Later this year Missourians will vote on one statewide ballot issue at the polls on Aug. 4, and will cast votes on two other statewide ballot issues on Nov. 3.
The Aug. 4 issue (on the ballot as Amendment 2) was the result of a successful initiative petition signature-gathering campaign that puts Missouri Medicaid Expansion before voters. Healthcare for Missouri, the sponsor of the Missouri Medicaid Expansion initiative petition, was the only campaign submitting signatures to the Secretary of State’s Office by the May 3 deadline.
The Medicaid Expansion initiative, if approved by voters, would amend the Missouri Constitution to adopt Medicaid Expansion for a person 19 to 64 years old with an income level at or below 133 percent of the federal poverty level, as set forth in the Affordable Care Act. Currently, Medicaid eligibility is covered in state law, but this amendment adds Medicaid Expansion to the state constitution.
The amendment prohibits placing greater or additional burdens on eligibility or enrollment standards, methodologies or practices on persons covered under Medicaid Expansion than on any other persons eligible for Medicaid. The amendment requires state agencies to take all actions necessary to maximize federal financial participation in funding medical assistance under Medicaid Expansion.
Federal law requires states to fund a portion of the program in order to receive federal funding (state match). This amendment does not provide new state funding or specify existing funding sources for the required state match. State government entities are estimated to have one-time costs of about $6.4 million and an unknown annual net fiscal impact by 2026 ranging from increased costs of at least $200 million to savings of $1 billion. Local governments expect costs to decrease by an unknown amount.
The two ballot issues to be decided on Nov. 3 include the topics of state redistricting and statewide officeholder term limits. Both issues were placed on the ballot by the General Assembly.
One proposal (Amendment 3 on the ballot), passed by legislators in May 2020 as Senate Joint Resolution 38, is a constitutional amendment that would regulate the General Assembly and change redistricting methods by making modifications to Article III of the state constitution (also known as “Clean Missouri” which was approved by voters statewide in November 2018).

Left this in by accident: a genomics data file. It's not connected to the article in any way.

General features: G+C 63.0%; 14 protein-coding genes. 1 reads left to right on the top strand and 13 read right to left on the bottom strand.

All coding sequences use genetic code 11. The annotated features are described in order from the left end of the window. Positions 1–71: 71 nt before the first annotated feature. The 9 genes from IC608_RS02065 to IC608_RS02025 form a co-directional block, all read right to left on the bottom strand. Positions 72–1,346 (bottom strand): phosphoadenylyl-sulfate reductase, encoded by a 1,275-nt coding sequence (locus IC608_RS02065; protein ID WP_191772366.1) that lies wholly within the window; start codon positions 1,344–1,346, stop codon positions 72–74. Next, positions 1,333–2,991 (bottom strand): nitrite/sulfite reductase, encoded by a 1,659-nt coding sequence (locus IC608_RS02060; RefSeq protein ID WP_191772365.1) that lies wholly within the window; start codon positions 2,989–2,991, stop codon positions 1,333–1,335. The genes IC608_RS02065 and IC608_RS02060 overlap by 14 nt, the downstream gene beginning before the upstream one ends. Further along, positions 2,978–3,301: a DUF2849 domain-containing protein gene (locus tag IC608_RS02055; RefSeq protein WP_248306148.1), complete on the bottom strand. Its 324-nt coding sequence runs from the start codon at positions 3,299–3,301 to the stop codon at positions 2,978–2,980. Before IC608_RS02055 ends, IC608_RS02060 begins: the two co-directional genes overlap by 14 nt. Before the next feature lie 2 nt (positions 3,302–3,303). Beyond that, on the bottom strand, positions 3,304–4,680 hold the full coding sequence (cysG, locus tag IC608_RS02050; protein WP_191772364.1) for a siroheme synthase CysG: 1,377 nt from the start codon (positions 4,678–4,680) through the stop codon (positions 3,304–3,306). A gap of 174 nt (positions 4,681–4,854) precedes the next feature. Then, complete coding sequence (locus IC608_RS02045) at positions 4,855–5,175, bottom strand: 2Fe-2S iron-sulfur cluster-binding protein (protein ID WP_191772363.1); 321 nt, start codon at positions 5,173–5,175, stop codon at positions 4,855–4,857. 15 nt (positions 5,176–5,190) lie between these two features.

Included among the amendment’s proposals, if approved by voters: A total ban (currently $5) on gifts from lobbyists or lobbyist principals to a member, staff member or employee of the General Assembly. A campaign contribution limit to any State Senate candidate or committee of $2,400 or less (currently $2,500 or less). Removal of the post of “nonpartisan state demographer,” and giving all redistricting responsibility to existing commissions, renamed as the House Independent Bipartisan Citizens Commission and the Senate Independent Bipartisan Citizens Commission. Redistricting criteria would include that districts shall be as nearly equal as practicable in population and as compact as they can be; communities must be preserved; and districts must be drawn to achieve partisan fairness and competitiveness. Timelines for filing tentative redistricting plans and proposed maps with the Secretary of State would be set. Actions challenging redistricting plans must be filed in the Cole County Circuit Court in Jefferson City, according to the amendment.
The other constitutional amendment on the Nov. 3 ballot (to be known as Amendment 1) would extend the two-term restriction that currently only applies to the Missouri Governor and to the State Treasurer. The constitutional amendment, if approved by voters, would prohibit any person from being elected to the office of Governor, Lieutenant Governor, Secretary of State, State Auditor, State Treasurer, or Attorney General more than twice. Any person who holds such an office for more than two years of a term for which another person was elected shall not be elected more than once to that office. Service in the offices of Governor and State Treasurer resulting from an election or appointment prior to December 3, 2020 shall count towards the term limitations.
The term limit proposal was passed by the General Assembly in 2019 as Senate Joint Resolution 14 & 9.